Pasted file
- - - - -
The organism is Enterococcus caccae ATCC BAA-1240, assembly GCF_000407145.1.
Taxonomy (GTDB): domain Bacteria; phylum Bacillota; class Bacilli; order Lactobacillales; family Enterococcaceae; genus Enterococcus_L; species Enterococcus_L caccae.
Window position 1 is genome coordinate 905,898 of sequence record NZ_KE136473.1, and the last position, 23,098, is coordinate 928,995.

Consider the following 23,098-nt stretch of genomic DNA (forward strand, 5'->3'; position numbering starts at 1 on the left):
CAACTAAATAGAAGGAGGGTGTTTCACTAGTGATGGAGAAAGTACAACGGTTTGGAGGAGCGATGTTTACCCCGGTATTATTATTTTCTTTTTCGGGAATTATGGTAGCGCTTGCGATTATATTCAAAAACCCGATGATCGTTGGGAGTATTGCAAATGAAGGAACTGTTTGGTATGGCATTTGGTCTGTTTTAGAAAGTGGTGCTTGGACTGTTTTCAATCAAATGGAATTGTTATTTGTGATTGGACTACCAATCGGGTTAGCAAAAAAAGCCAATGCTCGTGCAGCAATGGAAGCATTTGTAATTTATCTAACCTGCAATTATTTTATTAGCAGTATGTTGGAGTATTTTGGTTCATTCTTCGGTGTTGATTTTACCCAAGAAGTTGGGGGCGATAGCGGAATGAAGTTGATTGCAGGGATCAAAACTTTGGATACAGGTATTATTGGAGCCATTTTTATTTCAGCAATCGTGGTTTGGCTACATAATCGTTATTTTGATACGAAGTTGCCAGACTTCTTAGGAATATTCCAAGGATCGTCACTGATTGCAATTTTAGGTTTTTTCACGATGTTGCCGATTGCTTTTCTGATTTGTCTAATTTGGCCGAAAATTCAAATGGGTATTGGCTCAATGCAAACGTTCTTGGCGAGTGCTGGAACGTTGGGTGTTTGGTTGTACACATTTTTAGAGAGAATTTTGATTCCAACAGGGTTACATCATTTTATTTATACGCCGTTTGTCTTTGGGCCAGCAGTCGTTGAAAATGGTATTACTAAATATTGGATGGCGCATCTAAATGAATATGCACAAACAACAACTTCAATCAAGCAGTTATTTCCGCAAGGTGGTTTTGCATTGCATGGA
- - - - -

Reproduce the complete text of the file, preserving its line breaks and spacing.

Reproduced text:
The organism is Enterococcus caccae ATCC BAA-1240, assembly GCF_000407145.1.
Taxonomy (GTDB): domain Bacteria; phylum Bacillota; class Bacilli; order Lactobacillales; family Enterococcaceae; genus Enterococcus_L; species Enterococcus_L caccae.
Window position 1 is genome coordinate 905,898 of sequence record NZ_KE136473.1, and the last position, 23,098, is coordinate 928,995.

Consider the following 23,098-nt stretch of genomic DNA (forward strand, 5'->3'; position numbering starts at 1 on the left):
CAACTAAATAGAAGGAGGGTGTTTCACTAGTGATGGAGAAAGTACAACGGTTTGGAGGAGCGATGTTTACCCCGGTATTATTATTTTCTTTTTCGGGAATTATGGTAGCGCTTGCGATTATATTCAAAAACCCGATGATCGTTGGGAGTATTGCAAATGAAGGAACTGTTTGGTATGGCATTTGGTCTGTTTTAGAAAGTGGTGCTTGGACTGTTTTCAATCAAATGGAATTGTTATTTGTGATTGGACTACCAATCGGGTTAGCAAAAAAAGCCAATGCTCGTGCAGCAATGGAAGCATTTGTAATTTATCTAACCTGCAATTATTTTATTAGCAGTATGTTGGAGTATTTTGGTTCATTCTTCGGTGTTGATTTTACCCAAGAAGTTGGGGGCGATAGCGGAATGAAGTTGATTGCAGGGATCAAAACTTTGGATACAGGTATTATTGGAGCCATTTTTATTTCAGCAATCGTGGTTTGGCTACATAATCGTTATTTTGATACGAAGTTGCCAGACTTCTTAGGAATATTCCAAGGATCGTCACTGATTGCAATTTTAGGTTTTTTCACGATGTTGCCGATTGCTTTTCTGATTTGTCTAATTTGGCCGAAAATTCAAATGGGTATTGGCTCAATGCAAACGTTCTTGGCGAGTGCTGGAACGTTGGGTGTTTGGTTGTACACATTTTTAGAGAGAATTTTGATTCCAACAGGGTTACATCATTTTATTTATACGCCGTTTGTCTTTGGGCCAGCAGTCGTTGAAAATGGTATTACTAAATATTGGATGGCGCATCTAAATGAATATGCACAAACAACAACTTCAATCAAGCAGTTATTTCCGCAAGGTGGTTTTGCATTGCATGGA